When someone says Young Guns and the 1980s in the same sentence, my mind instantly races back to the shoot ’em up Hollywood Western film that I must have watched fifty times as a kid. Owning a copy on VHS will do that; heck it’s been a hell of a long time and the movie starred a young Charlie Sheen. But these days Young Guns Speed Shop have given the name a great deal more credibility, crafting beautiful custom bikes in their homeland of Switzerland. The team of Nik, Fabian, Ale and Zesi must have had an extra spring in their step when a lovely young lady brought her machine in for a makeover. The result of their handy work is this badass ‘82 Harley Davidson Cafe Racer known as Odessa.
Unfortunately, it wasn’t all roses and sunshine as they might have hoped. The donor bike had been bought from eBay and had definitely seen better days. When the Harley arrived at the YGSS, Nik described its state. “It turned out to be pretty fucked up,” he cringers. It had also had what appeared to be the world’s largest bucket of white paint dumped over it. So the build turned out to be as much about customisation as it was restoration for this 30-something HD. But first, it was all about just getting it working.
The first step was to strip the ’82 FXSB down to its bare bones and start to lay out a roller that had the look and stance of a cafe racer. Sitting numerous tanks on the frame they soon realised they weren’t getting the look they were after. As Nik explains, “The rocker covers are higher than the frame, so sitting something on it becomes very difficult – never mind getting a proper, clean cafe racer line.” So to solve the problem they thought outside the box and grabbed a Honda CB500 gas tank and mounted it. The Japanese tank gives the Yank bike a very classic, British feel and as it turns out, it was exactly the look their customer was after.
With the lines of the tank sorted, the subframe was cut off and a new item was fabricated that runs perfectly level to the underside of the tank. Rarely has any Harley been given such clean lines without enormous amounts of ugly body work to hide the frame. Talk about ‘less is more.’ Continuing on with the theme, there is no front fender and the rear is a short steel item that’s just enough to keep a girl dry. The shortened subframe features a kicked up hoop style rear end and with the shock mounts sorted, the entire frame was given a new coat of HD black paint.
Sitting up on the new subframe is a classically styled seat that has a little extra something thanks to the hand stitching by local Saddle maker Yves Knobel Sattlerei. Although the classy seat was exactly what they were after, it did leave a gap between the frame rails. To fill the space the boys hand formed alloy covers with neat louvers that provide the fit and finish of a high end vintage sports car. But for the paint work they went in a slightly different direction. From ’30s class to modern day Hipster art, the tank’s geometric graphics were laid down by The Color Factory. Impressive, huh?
But as unusual as the paint is, any time a bike is packing 1337cc of Milwaukee V-Twin muscle, it’s hard to draw your eyes to anywhere else. Given the sheer torque the engine makes, and now in a much lighter package, YGSS didn’t feel the need to extract any more power but to instead add to the engine’s personality. Those louvers under the seat instantly became functional with the brilliant handmade exhaust venting out under the seat thanks to two small black mufflers. The Keihin carb was then jetted to match and a neat air cleaner replaced the horrific ’80s monstrosity some designer once thought looked the part.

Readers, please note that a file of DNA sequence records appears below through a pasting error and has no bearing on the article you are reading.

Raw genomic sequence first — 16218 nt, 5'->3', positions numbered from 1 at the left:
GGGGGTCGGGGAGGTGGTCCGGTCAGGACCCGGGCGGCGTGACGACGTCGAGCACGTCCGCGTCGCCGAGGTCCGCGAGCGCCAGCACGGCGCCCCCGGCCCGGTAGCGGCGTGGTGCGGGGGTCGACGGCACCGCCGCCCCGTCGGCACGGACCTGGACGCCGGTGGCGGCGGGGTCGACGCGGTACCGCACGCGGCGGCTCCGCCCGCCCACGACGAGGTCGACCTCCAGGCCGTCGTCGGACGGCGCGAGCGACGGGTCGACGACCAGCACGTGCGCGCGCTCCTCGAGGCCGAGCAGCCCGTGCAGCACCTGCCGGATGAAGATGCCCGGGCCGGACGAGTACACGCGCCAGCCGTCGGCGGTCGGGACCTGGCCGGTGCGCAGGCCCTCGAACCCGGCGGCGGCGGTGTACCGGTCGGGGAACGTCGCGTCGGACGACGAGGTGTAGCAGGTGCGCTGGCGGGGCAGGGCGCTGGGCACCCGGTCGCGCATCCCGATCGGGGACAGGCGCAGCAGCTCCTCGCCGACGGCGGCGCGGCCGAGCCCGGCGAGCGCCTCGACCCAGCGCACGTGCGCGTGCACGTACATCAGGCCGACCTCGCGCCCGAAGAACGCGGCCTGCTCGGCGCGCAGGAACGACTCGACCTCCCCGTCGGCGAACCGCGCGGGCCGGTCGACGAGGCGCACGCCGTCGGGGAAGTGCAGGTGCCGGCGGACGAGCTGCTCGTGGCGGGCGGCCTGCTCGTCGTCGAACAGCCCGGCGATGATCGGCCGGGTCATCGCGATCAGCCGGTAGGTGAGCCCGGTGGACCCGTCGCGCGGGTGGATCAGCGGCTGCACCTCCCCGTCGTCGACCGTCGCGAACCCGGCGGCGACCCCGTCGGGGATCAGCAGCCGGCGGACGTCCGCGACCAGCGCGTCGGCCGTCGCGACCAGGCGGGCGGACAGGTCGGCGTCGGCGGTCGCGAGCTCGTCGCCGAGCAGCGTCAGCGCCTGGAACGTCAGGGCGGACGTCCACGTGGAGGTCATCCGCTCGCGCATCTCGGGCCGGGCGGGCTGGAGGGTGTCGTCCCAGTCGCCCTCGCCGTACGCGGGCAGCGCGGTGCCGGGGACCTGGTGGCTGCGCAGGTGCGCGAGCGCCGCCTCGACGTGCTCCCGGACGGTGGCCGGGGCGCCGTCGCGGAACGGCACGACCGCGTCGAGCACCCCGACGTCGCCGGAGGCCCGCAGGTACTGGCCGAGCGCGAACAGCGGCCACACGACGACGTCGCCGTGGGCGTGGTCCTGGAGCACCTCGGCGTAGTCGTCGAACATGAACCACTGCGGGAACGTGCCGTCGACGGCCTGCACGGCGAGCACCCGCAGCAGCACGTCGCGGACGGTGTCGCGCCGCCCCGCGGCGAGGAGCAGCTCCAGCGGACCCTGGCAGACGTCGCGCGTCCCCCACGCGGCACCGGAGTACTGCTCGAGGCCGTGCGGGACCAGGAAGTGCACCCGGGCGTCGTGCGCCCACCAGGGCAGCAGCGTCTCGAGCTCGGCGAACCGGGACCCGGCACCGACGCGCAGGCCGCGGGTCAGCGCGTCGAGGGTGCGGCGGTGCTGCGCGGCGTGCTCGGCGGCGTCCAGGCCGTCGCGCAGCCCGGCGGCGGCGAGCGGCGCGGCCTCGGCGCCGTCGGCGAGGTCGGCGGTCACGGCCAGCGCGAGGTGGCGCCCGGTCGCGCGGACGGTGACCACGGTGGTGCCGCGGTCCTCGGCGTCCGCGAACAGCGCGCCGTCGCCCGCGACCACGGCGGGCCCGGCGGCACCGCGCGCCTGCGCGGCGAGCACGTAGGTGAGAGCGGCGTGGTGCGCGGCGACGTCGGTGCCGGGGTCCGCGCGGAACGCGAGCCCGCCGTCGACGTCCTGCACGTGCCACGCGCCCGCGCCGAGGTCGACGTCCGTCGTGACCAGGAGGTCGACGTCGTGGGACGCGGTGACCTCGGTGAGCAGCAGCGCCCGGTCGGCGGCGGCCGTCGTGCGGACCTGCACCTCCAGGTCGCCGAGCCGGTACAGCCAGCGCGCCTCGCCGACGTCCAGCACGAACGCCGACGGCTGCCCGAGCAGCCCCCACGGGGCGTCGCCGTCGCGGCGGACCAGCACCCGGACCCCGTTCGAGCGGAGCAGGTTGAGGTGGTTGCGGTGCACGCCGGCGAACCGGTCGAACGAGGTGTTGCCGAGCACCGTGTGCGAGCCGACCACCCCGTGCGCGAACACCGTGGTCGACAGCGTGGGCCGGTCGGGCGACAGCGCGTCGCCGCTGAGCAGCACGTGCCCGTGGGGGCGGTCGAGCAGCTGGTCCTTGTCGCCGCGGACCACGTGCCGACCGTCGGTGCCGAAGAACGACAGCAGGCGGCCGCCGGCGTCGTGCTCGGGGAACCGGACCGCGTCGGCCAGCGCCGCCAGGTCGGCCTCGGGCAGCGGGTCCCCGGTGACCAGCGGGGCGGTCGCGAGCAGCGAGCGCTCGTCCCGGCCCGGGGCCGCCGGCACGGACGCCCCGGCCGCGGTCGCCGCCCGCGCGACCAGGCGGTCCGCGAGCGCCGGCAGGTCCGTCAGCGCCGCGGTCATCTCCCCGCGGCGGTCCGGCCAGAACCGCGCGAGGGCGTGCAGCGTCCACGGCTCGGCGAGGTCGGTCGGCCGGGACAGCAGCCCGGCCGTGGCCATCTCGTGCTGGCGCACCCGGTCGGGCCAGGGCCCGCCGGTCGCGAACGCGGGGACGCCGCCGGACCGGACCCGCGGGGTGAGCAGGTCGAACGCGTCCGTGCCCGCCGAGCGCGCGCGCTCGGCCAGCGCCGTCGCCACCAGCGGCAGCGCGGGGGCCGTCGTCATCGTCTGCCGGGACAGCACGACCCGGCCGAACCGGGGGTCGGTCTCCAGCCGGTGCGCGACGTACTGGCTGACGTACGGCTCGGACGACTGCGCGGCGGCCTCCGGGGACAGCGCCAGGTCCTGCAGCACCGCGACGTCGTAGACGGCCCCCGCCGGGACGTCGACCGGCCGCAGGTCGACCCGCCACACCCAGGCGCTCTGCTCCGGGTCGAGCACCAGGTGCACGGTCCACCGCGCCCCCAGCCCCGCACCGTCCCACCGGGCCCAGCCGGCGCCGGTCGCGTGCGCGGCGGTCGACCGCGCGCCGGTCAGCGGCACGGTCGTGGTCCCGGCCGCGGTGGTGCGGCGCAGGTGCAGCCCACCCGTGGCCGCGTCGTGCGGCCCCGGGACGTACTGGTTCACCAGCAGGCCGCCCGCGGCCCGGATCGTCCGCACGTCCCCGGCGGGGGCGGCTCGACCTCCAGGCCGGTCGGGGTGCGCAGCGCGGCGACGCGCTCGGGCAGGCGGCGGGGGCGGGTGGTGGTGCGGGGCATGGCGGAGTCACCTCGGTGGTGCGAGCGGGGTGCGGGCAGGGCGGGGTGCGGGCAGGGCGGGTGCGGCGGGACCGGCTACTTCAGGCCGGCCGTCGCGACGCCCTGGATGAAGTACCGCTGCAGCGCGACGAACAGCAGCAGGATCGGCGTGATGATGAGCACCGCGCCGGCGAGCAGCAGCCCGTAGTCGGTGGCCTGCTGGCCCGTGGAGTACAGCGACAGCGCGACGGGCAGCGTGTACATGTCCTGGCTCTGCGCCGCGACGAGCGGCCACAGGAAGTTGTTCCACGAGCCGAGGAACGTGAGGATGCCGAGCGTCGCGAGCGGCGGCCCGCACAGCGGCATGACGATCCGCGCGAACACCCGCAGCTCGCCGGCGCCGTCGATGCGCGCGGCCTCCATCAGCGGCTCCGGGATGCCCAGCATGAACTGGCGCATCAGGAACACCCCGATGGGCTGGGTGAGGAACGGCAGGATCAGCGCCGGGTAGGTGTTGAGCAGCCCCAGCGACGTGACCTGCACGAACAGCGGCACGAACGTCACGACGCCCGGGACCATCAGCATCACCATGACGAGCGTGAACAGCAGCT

But adding even more character to the engine is the foot munching open primary that links the kickstart cog swapper to the howling V-Twin. Once again showing their talents with steel, the boys crafted a neat cover that does just enough to protect the rider from the big gears while still giving that brutal, open primary appearance. And just because they could they then upped the ante once again fitting the HD with a dry clutch arrangement should nearby motorists not already be frightened enough.
Having gone to so much effort to make the engine unique in both form and function, the standard oil tank would only be a distraction. So the welder was fired up and some more steel rolled to create a custom item that hides itself down by the lower frame rail. But never ones to waste a good part, the standard oil tank was cut up and has been brilliantly re-purposed as the headlight shroud. This holds in place the small and recessed replacement headlight for an ultra-clean look that is matched at the rear with a single LED strip.
The bike was coming on nicely, but after hopping on board Nik wanted a change to the laid back Harley riding style. “To give it a more sporty rider position we made rear sets and some new foot controls.” While up front, a set of clip-ons helps the rider get tucked in and Magura levers bring some extra style points to the party. The factory front brake is no more with a drilled disc now clamped by a gorgeous machined caliper from the world renowned factory of Performance Machine. And when it’s not on its new brakes, the FSXB is assisted out back by all new progressive rear shocks.
The finishing touches to the bike were all about keeping the looks planted firmly in the classic cafe racer era; Firestone rubber and an analogue Motogadget gauge. But where that would normally signal beer o’clock, the YGSS team had one final headache; meeting the tough Swiss registration rules. “It kills us to get the bike street legal,” bemoans Nik. But they got it over the line without any shots being fired in anger. Needless to say, a winning smile was plastered all over the young lady owner’s face as she powered off on Odessa. Now she was wielding a big, double barrelled Young Gun of her own.